Cloud service companies are widely adopting OAuth 2.0 & it's a great concept that provides a less riskier method for cloud services & app developers to provide a Single Sign-On experience for their users. OAuth enables developers to offer users an easy method to allow “trusted” apps to perform transactions in their cloud based services and applications on their behalf. For example OAuth enables a user to authorize an app like LinkedIn to post a Tweet on the user's Twitter feed on behalf of the user.
Now back to my issues with how providers are implementing OAuth and the annoyances being caused by customized deployments. Most of my annoyances primarily relate to variations between provider refresh & access token policies. The OAuth 2.0 spec is based on refresh & access tokens which are required to perform transactions on a user's behalf. Access tokens are temporary tokens that must be included in all requests & transactions committed against an OAuth provider. Once issued these tokens generally last less than an hour. Once these Access Tokens expire a Refresh Token is required to gain another valid Access Token which will allows continued access until the new Access Token expires & the Refresh Token is used again to retrieve another Access Token and the cycle perpetuates in a loop.
So my primary annoyance relates to the inconsistencies between providers regarding their Refresh Token policies. The Refresh Token policy that is vexing me at the time of this post is related to how some major cloud storage providers administer their OAuth Refresh Tokens. Most OAuth providers issue a Refresh Token that is permanent and won't expire until revoked by the authorizing user. Having this permanent Refresh Token definitely fosters a bit more risk & vulnerability but I'm not convinced there is much more risk compared to the more annoying policies.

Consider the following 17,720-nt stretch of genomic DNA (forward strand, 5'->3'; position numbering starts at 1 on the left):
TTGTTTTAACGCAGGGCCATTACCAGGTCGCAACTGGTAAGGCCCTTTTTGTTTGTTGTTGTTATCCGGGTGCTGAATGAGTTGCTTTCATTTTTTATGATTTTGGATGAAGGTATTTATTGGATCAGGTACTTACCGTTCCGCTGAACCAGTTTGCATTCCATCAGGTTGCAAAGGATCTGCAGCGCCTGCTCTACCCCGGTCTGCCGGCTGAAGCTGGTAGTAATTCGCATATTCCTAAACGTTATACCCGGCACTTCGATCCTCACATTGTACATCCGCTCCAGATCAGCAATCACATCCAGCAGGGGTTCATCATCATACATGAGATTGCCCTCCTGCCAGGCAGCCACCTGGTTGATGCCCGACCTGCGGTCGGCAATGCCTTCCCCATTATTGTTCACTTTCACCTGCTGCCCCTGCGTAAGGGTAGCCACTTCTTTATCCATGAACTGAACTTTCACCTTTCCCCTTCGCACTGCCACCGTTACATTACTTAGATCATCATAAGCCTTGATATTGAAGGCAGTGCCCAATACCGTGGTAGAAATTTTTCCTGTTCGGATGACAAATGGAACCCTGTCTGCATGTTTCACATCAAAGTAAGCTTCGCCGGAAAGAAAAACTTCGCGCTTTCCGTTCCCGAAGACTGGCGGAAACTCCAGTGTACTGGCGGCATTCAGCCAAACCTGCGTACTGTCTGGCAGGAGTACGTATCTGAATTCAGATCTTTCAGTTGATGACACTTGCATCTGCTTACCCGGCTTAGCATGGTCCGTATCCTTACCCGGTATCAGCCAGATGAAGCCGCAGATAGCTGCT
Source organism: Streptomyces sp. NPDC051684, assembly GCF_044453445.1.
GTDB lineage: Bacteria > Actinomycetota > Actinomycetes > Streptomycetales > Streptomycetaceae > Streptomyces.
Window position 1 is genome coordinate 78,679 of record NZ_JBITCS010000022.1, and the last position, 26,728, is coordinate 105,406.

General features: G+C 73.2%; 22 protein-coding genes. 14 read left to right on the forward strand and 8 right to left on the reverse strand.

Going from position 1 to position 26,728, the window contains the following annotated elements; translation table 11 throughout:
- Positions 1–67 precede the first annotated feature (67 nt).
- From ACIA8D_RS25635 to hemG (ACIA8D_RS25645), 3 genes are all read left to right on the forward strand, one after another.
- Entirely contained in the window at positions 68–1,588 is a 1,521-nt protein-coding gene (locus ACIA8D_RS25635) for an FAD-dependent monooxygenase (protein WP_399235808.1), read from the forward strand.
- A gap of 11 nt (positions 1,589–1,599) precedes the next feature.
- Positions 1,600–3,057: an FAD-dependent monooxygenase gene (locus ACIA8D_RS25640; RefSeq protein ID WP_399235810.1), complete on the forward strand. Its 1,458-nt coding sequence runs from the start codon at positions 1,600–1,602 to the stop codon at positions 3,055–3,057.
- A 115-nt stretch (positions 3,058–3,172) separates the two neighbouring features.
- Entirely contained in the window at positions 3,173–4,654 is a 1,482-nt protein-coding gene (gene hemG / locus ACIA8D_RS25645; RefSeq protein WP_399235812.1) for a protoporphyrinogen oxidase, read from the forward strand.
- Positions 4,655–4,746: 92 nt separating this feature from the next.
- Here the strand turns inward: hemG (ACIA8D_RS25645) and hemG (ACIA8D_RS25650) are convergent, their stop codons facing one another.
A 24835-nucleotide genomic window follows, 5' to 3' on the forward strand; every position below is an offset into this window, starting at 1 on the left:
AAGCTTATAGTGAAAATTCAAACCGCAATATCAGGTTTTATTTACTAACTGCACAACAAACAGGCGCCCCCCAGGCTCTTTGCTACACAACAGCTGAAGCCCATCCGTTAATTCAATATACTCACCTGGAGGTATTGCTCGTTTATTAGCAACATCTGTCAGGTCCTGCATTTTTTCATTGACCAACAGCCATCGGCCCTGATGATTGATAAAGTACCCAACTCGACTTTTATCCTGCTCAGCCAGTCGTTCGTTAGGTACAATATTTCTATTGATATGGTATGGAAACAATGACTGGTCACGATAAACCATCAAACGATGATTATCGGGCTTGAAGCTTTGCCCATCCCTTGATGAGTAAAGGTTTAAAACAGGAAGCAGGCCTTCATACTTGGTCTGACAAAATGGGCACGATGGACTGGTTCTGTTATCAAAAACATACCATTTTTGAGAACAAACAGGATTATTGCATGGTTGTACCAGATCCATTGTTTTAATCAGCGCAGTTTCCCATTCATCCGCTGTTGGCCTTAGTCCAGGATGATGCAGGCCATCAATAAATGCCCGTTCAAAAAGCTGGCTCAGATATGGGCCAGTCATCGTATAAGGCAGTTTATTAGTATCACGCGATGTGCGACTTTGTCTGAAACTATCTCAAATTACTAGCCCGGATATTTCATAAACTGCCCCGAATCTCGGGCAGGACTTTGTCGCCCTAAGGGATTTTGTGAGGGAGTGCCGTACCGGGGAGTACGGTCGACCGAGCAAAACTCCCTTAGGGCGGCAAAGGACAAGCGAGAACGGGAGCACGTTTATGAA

I'll describe the annoying Refresh Token policy. In the interest of security some cloud providers have implemented a more locked down policy on their Refresh Token policies and here is the flow. Ready ?:
- App requests a Refresh & Access Token from provider
- Provider Responds with a Valid Refresh & Access Token
In this flow, we have our valid Refresh Token but this token is under a more restrictive policy which generates the token as a ONE time use & expires after 60 days. This means when the Access Token expires you have to use this (One time use) Refresh Token to get another Access Token. Now we do get another Refresh Token with our Access Token request but again that is a one time use & 60 day expiry.
You maybe asking, What's the problem? Well this policy presents some unnecessary issues for developers that have to build against this policy. This particular policy doesn't provide the developer a friendly method in providing a seamless SSO user experience within their apps. In most scenarios, developers will have to persist Refresh Tokens (hopefully encrypted) in their apps data store. With a permanent/long life Refresh Token developers can easily implement a seamless SSO in their apps and don't have to struggle with figuring out a whole strategy on tracking the life of Refresh Tokens. I feel this restrictive policy is futile and doesn't add any value or real security. It just feels as an illusion so that companies can sell as security proposition or differentiator.
In conclusion I'm all about security but I'm also down with being sensible when designing & implementing security policies. If you produce tools & services for developers you really need to seriously weigh & balance the very thin lines between security & overall usability. At the end of the day the reality is that we can hack solutions for these types of constraints but why do companies feel the need to complicate things for the very community they're trying to capture & maintain?
So if you're a cloud service provider using OAuth please use sensible Refresh Token policies. It really does make huge difference in a developers life :-)